The Lord Mountjoy's Articles, with the City of Derry, 21st December, 1688

From Derry and Enniskillen in the Year 1689 by Thomas Witherow

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Articles of agreement indented, made, and concluded, by and between the Right Honourable Lord Viscount Mountjoy, Master of the Ordnance, and one of His Majesty's Most Honourable Privy Council, of one part, and the Mayor and Sheriffs of the City of Londonderry, in behalf of themselves and the inhabitants of the said City, and their adherents, of the other part, at Londonderry, this 21st of December, 1688.

1. That the said Lord Mountjoy shall with all possible expedition, and at furthest within fifteen days after the date hereof, procure a free and general pardon to all and every the inhabitants, of the city, suburbs, and liberties of the city of Londonderry, and to all and every person and persons within the Province of Ulster, that have abetted and adhered unto them, for all matters and things relating to the late commotion and revolution in the said city; and for all offences done against the law, murder excepted, and all penalties thereby incident and incurred; the same to be perfected under the great seal, and delivered to the sheriffs of the said city, or their order, within the time before limited and published by proclamation.

2. That until the said pardon be so perfected and delivered, no more or other soldiers shall be garrisoned in the said city, or quartered in the liberties thereof, except the two companies commanded by Lieutenant-Colonel Robert Lundy, and Captain William Stewart; and that whatsoever companies shall after that time, and after the first day of March next, be quartered in the said city and liberties, shall consist of one-half Protestants at the least.

3. That until the pardon be delivered as aforesaid, the inhabitants of the said city shall not be disturbed in keeping their guards and watches; and that no stranger or unknown person shall be permitted to come within the city, with fire-arms or swords, or to lodge within the gates all night, unless he be allowed by Colonel Lundy, and the two sheriffs.

4. That if at any time before the first of March next, the soldiers of the Lord Mountjoy's regiment shall by patent, or other order, be required to remove, the said Lord, or his officer commanding in chief, shall leave the said city free to their own guards and watches.

5. That if at any time any inhabitant or inhabitants of the said city and suburbs, shall desire to remove with his or their family and goods, he or they shall be freely permitted; and that the ships now in the harbour, or which shall be hereafter laden, shall not be stopped by any embargo; and if any ship or ships which have sailed from this port since the seventh day of this instant December, shall be arrested or stopped in any port or harbour within this kingdom, on account of the late commotion, the said ship or ships shall be immediately released.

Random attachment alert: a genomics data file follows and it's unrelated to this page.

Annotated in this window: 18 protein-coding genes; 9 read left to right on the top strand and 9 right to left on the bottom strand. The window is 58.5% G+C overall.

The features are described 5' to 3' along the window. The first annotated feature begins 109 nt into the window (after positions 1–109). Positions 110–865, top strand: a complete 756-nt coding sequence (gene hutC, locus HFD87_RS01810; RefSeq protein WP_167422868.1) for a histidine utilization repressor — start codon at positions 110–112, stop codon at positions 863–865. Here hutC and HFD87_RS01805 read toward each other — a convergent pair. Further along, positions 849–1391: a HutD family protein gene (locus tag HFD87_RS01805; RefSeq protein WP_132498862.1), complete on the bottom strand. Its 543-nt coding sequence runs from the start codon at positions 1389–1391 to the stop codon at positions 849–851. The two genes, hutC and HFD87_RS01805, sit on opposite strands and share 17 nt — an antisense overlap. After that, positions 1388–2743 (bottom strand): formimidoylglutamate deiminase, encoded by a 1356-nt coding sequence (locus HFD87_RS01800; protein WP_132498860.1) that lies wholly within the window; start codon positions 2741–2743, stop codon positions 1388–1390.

6. That until the twenty-sixth day of March next, no soldiers of the Earl of Antrim's regiment shall be quartered in the city or liberties of Londonderry, to prevent all animosities and disorders that may arise between them and the people.

7. That the Lord Mountjoy shall interpose with the commissioners of His Majesty's revenue on behalf of Warham Jemmet, Esq., and other officers of the customs, that no imputation or blame may remain on them, for the involuntary compliance with the people of Derry in the late commotion; and that his Lordship may be pleased to pardon William Hemsworth, clerk of the stores, and Alexander Watson, gunner, for the like offences.

8. That the two sons of the Lord Mountjoy now resident in Londonderry, shall remain in the said city, as pledges for the full and final performance of these articles.

9. That the said two companies commanded by Colonel Lundy and Captain Stewart shall be permitted to enter the city, and be quartered therein by the sheriffs of the said city, whensoever the Lord Mountjoy shall appoint it, and the keys of the gates and magazine delivered to his order.

10. That in the meantime all arms taken out of His Majesty's stores shall be gathered, and, after the pardon delivered as aforesaid, shall be returned to the clerk of the stores fixed and in good order. The inhabitants of the said city nowise doubting or mistrusting, that since their undertaking and late actions took their rise from self-preservation, and to avoid imminent danger, they shall be absolved before God and the world from all tincture of rebellion, perverseness, and wilful disobedience to the King's authority, and the established laws of the land.

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William R. Young’s Fighters of Derry has for decades been one of the most overlooked works on the Siege of Derry and as a local genealogical resource. First published in 1932, the book was the product of ten years’ research into identifying participants at the siege which the author undertook when suffering from ill-health in the latter part of his life.

The book is essentially divided into two parts: the first contains 1660 biographical entries relating to the defenders of Derry, tracing, where possible, the family lineage; and the second part includes 352 entries on the Jacobite side. Apart from individual accounts of eminent protagonists in the siege, such as David Cairnes, Rev. George Walker, the Duke of Schomberg, Patrick Sarsfield, etc., there is also background given to many of the most influential families involved in the conflict.